How we are working with the United Nations to protect children's rights

From: The Education Hub
Published: Tue Jul 05 2022

Every five years, the United Nations (often known as the UN) ask us to report on our progress to make sure we're looking after the people and children we represent.

This is to see what we're doing to promote children's rights, and where we need to work harder to protect children and young people's rights.

What is the United Nations Convention on the Rights of the Child (UNCRC)?

The UNCRC is an international agreement setting out the fundamental rights of everyone under the age of 18 and is the most widely ratified human rights treaty in history. The treaty covers England, Wales, Scotland and Northern Ireland, the Crown Dependencies and Overseas Territories.

The United Nations (UN) Committee issues a list of questions on areas that we need to address.

In response, the government submits a report to the UN Committee to demonstrate the great work we have been doing across the UK to promote children's rights.

The reporting process is a great opportunity to celebrate successful child centred initiatives, and review areas for improvement.

The full report is available here: Treaty bodies Sessions (

What did the UN committee ask of the UK government in relation to children's rights?

The UN Committee asked the government on the measures we have taken to progress several child's rights issues, this includes education, health, wellbeing, environment, school exclusions, and the voice of the child.

Ok so what are you doing to address these areas?

The UK Government submitted the report to the UN Committee on 15 June 2022, responding to the UN Committee's questions on the measures we have taken to promote children's rights.

The report includes some of the following areas.

  • Listening to children

The government knows how important it is for children to understand their rights. When we started this response to the UNCRC, we spoke to more than 5000 children across the country to ask their opinions and tell them more about their rights. We have taken their views into account throughout.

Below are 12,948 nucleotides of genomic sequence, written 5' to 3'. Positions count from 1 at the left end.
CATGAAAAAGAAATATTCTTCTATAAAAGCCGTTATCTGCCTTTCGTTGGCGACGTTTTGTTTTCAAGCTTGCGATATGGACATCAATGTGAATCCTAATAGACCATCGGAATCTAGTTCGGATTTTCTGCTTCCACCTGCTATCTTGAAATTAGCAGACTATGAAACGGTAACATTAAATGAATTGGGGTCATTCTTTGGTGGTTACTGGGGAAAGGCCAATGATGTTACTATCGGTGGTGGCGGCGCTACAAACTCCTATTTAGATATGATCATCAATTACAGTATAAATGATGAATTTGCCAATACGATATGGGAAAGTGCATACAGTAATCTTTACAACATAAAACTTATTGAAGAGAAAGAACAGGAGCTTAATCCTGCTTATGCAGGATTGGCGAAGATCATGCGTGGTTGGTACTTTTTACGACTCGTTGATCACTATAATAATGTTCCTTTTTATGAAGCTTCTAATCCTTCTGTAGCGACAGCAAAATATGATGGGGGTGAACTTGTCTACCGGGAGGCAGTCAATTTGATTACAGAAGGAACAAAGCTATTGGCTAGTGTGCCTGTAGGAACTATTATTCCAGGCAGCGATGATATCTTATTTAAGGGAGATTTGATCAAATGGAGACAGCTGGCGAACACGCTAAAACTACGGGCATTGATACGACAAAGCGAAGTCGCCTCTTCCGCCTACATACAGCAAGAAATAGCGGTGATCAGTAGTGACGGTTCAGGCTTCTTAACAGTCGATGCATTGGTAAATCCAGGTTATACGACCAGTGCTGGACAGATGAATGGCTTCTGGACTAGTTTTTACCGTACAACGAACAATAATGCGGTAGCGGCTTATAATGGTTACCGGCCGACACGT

Every year, the government supports the UK youth parliament, which allows children to have their say on the way the country is run. We regularly consult the youth parliament and other groups on issues like climate change, discrimination, education and more.

To protect children in challenging situations, the government created something called 'The Victim's Code'. This makes sure children who are victims of a crime understand what's happening, are listened to, and are offered the right support.

  • Making sure children are treated fairly

We are working hard to stop discrimination for all children. We are investigating race inequality and building an action plan to support disadvantaged children and make sure that fewer children in minority groups are excluded from school.

In the last two years the government has provided £4 million to help schools address bullying.

We also launched the SEND (Special Educational Needs and Disability) Review, which heard from children with special needs about their experiences of discrimination. We're using this research to help us make changes to laws to improve children's experiences.

  • Keeping children safe on the internet

We know how important online services are for children. In 2020, we provided £400 million to help children access education and online social care services from home.

We know that more must be done to keep children safe online. In 2022, the government put in place an Online Safety Bill to hold technology companies accountable for harmful content on their services, with the strongest protections for children.

We also launched our Online Media Literacy Action Plan to help children make safer choices.

How can I talk to my child about this report?

We have created some useful tools to help discuss this report with children and young people, either at home or during school time to help them understand how we are respecting children's rights.

This helpful infographic encapsulates our responses to the above and more in the report in an easy to digest way.

We have also developed three bitesize child friendly videos which can be viewed here, here and here.

Minister for Children and Families, Will Quince has also issued a letter to children and young people on the report here

The full report is available here: Treaty bodies Sessions (

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